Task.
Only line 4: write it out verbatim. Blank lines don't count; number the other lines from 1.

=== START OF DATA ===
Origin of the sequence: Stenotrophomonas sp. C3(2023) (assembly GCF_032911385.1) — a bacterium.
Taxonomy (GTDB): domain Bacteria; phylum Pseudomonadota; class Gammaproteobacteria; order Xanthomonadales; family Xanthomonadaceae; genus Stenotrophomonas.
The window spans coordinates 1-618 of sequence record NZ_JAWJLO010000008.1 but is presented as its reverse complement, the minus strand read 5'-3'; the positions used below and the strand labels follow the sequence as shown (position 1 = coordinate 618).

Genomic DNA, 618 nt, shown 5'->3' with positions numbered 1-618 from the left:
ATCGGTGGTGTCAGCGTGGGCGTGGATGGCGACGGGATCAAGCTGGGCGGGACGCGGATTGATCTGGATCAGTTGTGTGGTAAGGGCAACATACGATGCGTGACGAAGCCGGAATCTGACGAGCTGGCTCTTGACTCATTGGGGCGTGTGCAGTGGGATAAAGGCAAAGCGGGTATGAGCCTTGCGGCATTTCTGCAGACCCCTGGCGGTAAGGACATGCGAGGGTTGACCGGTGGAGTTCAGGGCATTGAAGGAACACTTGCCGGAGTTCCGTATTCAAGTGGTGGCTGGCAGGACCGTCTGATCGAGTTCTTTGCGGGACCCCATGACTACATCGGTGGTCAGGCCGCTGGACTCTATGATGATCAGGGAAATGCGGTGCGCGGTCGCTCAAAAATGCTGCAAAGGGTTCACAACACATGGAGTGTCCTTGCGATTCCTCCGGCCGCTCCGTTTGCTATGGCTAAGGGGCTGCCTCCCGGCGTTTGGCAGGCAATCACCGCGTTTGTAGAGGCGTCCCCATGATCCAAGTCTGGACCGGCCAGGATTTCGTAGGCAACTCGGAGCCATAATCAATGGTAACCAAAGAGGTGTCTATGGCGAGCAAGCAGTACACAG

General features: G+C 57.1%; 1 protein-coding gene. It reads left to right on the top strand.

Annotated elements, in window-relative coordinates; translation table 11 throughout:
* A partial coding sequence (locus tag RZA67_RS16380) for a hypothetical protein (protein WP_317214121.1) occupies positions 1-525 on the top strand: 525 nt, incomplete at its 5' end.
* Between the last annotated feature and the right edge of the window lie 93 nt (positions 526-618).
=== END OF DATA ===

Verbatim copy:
Genomic DNA, 618 nt, shown 5'->3' with positions numbered 1-618 from the left: